Cloud computing is frequently presented as the future of how will interact with our data. More and more systems are moving to the various service routes, from software (such as google docs and gmail) to lesser known options such as “platform as a service.” There is almost nothing that is not available as a service over the internet. (For example, HP offers “everything as a service”)
The business drivers for the cloud are pretty well known now – reduced overheads, scalability, continuity & disaster recovery etc. – and for lots of organisations this trumps the massive range of security concerns.
The most overlooked of which is that while you can outsource the process for protecting your corporate data you can never truly outsource the responsibility. If your cloud provider mess up (i.e. they hire a negligent or malicious employee) it is your data and reputation that is at risk, even if you have a strong enough contract to pass off any fines (and what do you do if the provider simply folds as a result?)
From a security assessment perspective, it is normal to assume you would have some form of encrypted connection to the provider (protecting your data in transit) but it is harder to work out what will protect your data while it resides on the cloud providers servers.
Encryption is the normal standby, but this is not without problems. If you encrypt large blocks of data it makes maintenance, backup and recover all but impossible. If you encrypt at a file level then it becomes cumbersome and again the cloud provider may not be willing to support the service in that state. Lastly, where do you store the encryption keys if all your data is on the cloud?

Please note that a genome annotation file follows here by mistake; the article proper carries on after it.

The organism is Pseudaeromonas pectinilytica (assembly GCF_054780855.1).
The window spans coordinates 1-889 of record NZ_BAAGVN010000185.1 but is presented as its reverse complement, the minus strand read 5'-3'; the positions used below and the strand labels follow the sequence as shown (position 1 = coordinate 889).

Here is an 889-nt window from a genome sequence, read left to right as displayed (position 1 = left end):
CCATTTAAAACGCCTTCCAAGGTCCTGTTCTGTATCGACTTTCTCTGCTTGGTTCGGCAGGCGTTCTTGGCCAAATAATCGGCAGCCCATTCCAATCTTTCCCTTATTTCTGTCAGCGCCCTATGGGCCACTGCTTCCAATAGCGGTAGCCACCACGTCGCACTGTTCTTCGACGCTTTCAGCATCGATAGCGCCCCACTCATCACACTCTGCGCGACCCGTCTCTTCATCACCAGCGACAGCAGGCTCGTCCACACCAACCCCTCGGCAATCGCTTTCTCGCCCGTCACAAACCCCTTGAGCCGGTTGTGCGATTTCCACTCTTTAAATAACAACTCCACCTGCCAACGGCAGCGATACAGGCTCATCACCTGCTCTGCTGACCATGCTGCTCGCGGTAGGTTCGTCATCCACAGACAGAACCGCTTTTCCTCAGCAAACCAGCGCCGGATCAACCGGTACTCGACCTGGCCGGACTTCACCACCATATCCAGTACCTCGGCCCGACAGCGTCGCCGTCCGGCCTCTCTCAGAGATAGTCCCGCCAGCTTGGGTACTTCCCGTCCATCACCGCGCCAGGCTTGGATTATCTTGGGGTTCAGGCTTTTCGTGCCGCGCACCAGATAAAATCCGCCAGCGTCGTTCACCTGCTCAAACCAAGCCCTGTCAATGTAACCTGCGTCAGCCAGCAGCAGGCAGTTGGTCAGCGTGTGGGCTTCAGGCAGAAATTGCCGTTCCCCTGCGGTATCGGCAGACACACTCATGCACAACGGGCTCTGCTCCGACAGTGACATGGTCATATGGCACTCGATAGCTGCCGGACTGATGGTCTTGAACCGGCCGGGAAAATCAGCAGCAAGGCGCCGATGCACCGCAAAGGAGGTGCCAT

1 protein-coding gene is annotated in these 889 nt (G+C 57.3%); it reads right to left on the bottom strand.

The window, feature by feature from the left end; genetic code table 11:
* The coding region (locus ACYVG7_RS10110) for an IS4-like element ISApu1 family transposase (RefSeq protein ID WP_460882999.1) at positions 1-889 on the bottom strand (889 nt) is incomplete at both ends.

Recently, a press release from an Israeli company has claimed its has a product which uses encryption “so tough cloud providers can’t crack it”:
An Israeli company claims to have developed a product that provides such strong encryption that it could protect users so their knowledge and co-operation is required – if someone got a court order to access their data. …
The company’s key product, Porticor Virtual Private Data (VPD) offers its customers the ability to protect its range of applications by encrypting both data and the network in the cloud.
If it is effective, this could solve multiple issues in that it protects the data from the the user to the cloud and while it is on the cloud. This is not quite the “holy grail” of cloud security but it is certainly a step in the right direction. Without knowing how they protect the keys in the cloud, it is not possible to assess its value – hopefully this will come over time and the system will achieve an internationally recognised security certification.
There are no easy solutions to this and for some companies the risks will be outweighed by the positive business benefits, which explains why the take up of cloud services is so high. When you are looking for a security product always try to look past the press releases and see if the actual technology has been assessed by an independent agency to make sure it can do what it claims.
As always, the most important thing to do is identify and document your risks. Dont assume the cloud is either good or bad for your company until you have properly assessed what it offers and what you could lose. Without a risk managed approach, everything you do is guesswork.
If you want to discuss more about moving to, or from, the cloud or anything else related to ensuring your security & risk management strategies are cost effective and suitable then get in touch with Halkyn Consulting today and our specialist security consultants will be glad to help.